Eight and a half hours of testimony did nothing to change Colorado’s gun laws Wednesday. Three bills killed annually by House Democrats were killed again on three party-line votes before the House State, Veterans and Military Affairs Committee.

The newly dead-again legislation includes:

House Bill 1036 would have allowed anyone with a concealed-carry permit to carry on public school grounds.

House Bill 1037 would have extended the right to owners, managers and employees to use deadly force against an intruder at a business.

House Bill 1097 would have repealed Colorado’s 2013 ban on ammunition magazines of more than 15 rounds.

House Republican leader Patrick Neville recalled being a 15-year-old in Littleton when the Columbine High School massacre occurred in 1999. He recalled attending the funeral of friends killed by Columbine students of student Dylan Klebold and Eric Harris.

“The flashy gun-free zone signs didn’t stop them, but I do believe it could have been stopped if the teachers hadn’t been prevented by law from protecting their students,” Neville said. “I never want my daughters to experience the same horrors my classmates did that day and in the days that followed.”

Added Ransom, “I’m a former teacher. I would want to be allowed to protect my students, and that’s what I think most teachers would want to do.”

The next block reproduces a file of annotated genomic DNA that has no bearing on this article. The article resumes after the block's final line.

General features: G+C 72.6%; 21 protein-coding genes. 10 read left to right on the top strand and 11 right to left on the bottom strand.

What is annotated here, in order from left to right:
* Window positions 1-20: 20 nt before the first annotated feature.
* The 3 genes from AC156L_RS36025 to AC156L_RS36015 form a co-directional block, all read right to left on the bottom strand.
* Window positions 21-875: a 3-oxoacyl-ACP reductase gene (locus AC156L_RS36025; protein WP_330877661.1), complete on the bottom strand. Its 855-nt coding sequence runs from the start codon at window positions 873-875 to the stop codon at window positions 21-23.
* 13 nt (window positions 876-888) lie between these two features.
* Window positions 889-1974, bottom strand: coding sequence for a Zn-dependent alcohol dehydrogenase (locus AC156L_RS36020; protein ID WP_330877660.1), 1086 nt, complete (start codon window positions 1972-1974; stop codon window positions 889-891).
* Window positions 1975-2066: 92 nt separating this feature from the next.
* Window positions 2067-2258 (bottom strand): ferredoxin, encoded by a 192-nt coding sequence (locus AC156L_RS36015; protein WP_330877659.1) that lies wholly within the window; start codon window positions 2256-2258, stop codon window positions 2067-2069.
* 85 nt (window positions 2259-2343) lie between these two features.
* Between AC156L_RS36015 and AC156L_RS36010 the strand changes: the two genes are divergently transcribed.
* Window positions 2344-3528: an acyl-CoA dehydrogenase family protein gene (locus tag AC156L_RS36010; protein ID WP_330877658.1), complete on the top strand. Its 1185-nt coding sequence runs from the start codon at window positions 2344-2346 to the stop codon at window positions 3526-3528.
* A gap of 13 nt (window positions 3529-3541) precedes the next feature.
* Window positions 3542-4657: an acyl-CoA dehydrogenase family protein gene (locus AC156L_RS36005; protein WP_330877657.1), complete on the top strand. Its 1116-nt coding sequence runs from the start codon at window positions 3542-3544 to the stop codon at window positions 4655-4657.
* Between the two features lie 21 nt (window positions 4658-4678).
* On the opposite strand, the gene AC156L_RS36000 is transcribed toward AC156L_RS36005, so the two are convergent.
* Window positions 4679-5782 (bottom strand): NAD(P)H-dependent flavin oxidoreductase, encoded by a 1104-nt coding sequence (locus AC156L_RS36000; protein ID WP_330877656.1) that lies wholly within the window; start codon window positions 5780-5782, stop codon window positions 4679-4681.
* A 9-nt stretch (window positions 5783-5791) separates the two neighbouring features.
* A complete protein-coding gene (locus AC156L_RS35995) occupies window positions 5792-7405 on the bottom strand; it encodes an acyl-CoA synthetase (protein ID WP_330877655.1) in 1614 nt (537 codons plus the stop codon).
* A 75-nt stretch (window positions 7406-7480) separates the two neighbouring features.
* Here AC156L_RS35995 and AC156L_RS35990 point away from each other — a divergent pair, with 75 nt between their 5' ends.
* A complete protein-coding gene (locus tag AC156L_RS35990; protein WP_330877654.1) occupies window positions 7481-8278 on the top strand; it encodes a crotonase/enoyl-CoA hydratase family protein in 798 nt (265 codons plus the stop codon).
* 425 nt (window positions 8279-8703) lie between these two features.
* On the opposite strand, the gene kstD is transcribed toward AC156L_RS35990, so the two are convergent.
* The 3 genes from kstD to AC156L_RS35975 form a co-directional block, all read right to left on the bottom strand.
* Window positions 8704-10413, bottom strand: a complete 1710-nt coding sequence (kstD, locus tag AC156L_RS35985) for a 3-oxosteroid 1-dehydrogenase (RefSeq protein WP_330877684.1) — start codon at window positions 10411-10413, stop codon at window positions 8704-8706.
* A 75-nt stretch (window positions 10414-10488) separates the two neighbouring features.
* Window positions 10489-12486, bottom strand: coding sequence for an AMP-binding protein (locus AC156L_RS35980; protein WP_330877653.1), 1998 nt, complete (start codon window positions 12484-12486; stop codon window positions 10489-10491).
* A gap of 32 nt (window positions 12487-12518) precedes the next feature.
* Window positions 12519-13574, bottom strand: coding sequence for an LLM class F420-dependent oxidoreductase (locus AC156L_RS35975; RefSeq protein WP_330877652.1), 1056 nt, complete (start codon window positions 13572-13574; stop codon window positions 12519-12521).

Tom Mauser, a gun-control proponent and the father of Columbine victim Daniel Mauser, rebuffed Neville’s argument that gun-free zones attract shooters.

“My son’s killers didn’t carry out their massacre because it was a gun-free zone,” he said. “They carried it out there because it was their school.”

He said school shooters are deranged and, like Klebold and Harris, suicidal. Having an armed teacher would not be a deterrent, Mauser said.

Amie Baca-Oehlert, a school counselor for the Adams 12 Five Star Schools and vice president of the 35,000-member Colorado Education Association, said allowing people to carry a concealed weapon on campus raised liability and ability issues.

Teachers interact closely with students, and the possibility of a student taking a gun by overpowering a teacher is real. She questioned if the teacher would be liable or the school system for the deaths or injuries that might result from that.

“I’m trained to educate children, not to assess whether I should take out a gun and use it on someone,” Baca-Oehlert said.

She said the gun fights in the legislature took time away from the real issue.

“As a high school counselor, I can tell you that we do not have enough mental health support in our schools,” she said. “We need to be having that conversation about what we can really do to help address the needs of students who are troubled, who are facing unbelievable circumstances, so we can help them and prevent these types of situations from even coming forward.”

Dan Murphy with Rocky Mountain Gun Owners said people are just trying to do the right thing in a crisis, and the law is in the way.

“These are law-abiding citizens who just want to defend themselves and their families,” he told the committee.

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